In Kenya, insecure land tenure and inequitable access to land and natural resources have contributed to conflict and violence, which has in return exacerbated food insecurity. Most farmers in Kenya have no legal title for the land on which they farm. Sources of tenure insecurity can be ethnic conflicts over land between neighbouring communities, particularly in the Northern provinces, expropriation by the state or local government and land grabbing by local elite or companies. Competition is as well growing over water, especially over groundwater, which is scarce in Kenya. Farmers, herders and companies are increasingly competing against each other. Overall past programs of land administration have increased insecurity, inequity and conflicts. Land has become a sensitive issue also due to politics and corruption, which is endemic in land administration. The new land policy is addressing some of these vested interests but has yet to translate into concrete action. In 2012, the new land bills have been adopted, which should mark the start of implementation.
Autores y editores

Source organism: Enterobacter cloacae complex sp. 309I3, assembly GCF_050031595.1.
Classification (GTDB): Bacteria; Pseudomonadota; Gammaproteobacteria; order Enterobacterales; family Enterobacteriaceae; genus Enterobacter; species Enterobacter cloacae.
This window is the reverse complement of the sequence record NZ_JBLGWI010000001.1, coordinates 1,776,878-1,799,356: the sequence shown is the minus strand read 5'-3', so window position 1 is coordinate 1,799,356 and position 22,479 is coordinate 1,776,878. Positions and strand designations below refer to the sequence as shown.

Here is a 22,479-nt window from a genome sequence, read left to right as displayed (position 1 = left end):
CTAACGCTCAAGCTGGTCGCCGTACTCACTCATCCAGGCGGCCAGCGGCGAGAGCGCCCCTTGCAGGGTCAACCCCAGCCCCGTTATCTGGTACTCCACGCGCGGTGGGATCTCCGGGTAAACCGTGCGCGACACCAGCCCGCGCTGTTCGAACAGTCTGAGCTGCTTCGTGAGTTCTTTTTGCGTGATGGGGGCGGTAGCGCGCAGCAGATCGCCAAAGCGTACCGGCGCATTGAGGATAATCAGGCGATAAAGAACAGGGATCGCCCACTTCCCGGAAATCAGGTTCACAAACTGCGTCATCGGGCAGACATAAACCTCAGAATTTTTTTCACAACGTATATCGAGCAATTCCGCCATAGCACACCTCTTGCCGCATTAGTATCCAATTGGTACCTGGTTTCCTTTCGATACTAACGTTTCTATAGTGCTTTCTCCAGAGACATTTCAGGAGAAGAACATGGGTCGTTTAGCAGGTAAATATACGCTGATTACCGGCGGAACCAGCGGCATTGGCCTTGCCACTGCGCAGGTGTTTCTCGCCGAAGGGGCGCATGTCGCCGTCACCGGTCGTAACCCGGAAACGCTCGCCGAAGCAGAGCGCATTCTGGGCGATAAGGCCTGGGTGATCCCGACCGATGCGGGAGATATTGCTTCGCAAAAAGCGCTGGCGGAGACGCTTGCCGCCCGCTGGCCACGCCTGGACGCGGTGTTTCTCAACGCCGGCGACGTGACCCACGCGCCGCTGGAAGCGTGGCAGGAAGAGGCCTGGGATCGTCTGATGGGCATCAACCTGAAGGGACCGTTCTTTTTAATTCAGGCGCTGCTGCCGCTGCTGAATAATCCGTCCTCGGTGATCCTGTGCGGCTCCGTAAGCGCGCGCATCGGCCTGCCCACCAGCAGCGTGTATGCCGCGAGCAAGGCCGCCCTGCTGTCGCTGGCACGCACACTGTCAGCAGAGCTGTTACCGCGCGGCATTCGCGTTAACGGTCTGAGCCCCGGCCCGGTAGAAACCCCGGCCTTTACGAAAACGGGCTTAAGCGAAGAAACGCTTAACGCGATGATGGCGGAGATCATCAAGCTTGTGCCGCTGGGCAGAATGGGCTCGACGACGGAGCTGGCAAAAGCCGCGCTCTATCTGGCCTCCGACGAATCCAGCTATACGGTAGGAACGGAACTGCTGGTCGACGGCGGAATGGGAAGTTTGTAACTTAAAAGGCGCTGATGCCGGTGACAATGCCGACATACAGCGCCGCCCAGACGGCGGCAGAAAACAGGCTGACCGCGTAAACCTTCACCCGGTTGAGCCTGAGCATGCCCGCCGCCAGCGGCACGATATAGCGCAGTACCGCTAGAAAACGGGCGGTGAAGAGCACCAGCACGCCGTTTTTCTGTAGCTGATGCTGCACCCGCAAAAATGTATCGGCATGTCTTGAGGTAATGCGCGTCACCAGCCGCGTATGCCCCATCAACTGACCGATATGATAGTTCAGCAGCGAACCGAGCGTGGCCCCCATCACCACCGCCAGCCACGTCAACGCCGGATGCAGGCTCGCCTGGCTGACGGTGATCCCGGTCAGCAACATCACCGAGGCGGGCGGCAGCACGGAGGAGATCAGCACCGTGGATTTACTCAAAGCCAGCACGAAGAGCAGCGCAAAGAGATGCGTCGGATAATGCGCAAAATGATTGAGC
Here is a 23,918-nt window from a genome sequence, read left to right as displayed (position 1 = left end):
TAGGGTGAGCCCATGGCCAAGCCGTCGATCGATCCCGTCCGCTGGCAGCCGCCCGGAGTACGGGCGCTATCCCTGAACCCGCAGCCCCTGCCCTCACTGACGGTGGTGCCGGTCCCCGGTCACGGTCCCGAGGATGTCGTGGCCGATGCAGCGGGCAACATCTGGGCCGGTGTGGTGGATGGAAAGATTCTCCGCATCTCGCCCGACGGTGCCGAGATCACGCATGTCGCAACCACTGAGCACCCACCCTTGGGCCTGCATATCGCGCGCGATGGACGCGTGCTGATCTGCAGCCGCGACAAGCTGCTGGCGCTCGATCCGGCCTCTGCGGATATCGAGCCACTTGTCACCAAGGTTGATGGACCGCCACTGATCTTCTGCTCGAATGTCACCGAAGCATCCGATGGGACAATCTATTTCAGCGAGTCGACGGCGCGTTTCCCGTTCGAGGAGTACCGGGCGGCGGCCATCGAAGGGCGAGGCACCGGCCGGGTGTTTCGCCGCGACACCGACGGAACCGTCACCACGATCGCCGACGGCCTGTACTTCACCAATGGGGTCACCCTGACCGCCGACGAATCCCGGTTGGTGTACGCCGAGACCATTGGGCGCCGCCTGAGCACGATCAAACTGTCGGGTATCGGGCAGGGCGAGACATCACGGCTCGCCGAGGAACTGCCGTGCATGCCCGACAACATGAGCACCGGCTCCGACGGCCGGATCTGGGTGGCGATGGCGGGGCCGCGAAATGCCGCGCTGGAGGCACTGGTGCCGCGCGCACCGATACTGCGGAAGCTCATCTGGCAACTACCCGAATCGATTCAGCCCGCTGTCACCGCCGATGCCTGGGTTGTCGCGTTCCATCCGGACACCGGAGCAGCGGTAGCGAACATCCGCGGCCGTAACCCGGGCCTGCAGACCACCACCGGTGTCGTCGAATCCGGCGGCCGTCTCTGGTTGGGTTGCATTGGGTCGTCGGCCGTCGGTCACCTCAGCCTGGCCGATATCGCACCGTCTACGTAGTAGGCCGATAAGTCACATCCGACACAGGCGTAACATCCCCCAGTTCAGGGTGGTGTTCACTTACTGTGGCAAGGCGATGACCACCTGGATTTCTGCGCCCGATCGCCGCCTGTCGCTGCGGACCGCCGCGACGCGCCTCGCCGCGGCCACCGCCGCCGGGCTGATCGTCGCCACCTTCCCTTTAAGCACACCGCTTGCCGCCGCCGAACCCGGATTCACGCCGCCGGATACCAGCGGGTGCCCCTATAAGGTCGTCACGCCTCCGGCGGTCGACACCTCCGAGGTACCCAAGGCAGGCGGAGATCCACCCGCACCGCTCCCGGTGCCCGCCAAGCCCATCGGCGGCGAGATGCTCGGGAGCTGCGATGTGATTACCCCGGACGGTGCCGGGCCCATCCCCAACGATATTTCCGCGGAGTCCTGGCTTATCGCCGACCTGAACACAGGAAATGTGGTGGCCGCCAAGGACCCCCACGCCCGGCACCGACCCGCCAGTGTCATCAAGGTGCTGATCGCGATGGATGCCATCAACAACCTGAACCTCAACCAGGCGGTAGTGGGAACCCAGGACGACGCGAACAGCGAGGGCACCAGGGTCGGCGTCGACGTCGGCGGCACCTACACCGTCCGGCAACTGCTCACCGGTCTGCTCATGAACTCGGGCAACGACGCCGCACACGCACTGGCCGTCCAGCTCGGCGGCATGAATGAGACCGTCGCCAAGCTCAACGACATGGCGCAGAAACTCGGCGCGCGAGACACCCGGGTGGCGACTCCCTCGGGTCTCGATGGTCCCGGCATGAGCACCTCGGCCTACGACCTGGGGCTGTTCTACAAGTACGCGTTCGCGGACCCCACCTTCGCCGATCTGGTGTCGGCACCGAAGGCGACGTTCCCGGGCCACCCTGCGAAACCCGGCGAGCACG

KIT aims to improve health and ensure equitable social-economic development as much as promote intercultural cooperation with our partners worldwide. As we focus on results and empowering people our research, advice, training and education are creative, context specific and evidence-based. We are an innovative organisation with more than 100 years of experience all over the world. A global host in our very own international knowledge hub in Amsterdam.
Proveedor de datos
Land Development and Governance Institute
MISSION: To contribute to improved livelihoods through offering a bridge between communities, stakeholders and policy makers in the promotion of equitable access and sustainable management of land and natural resources.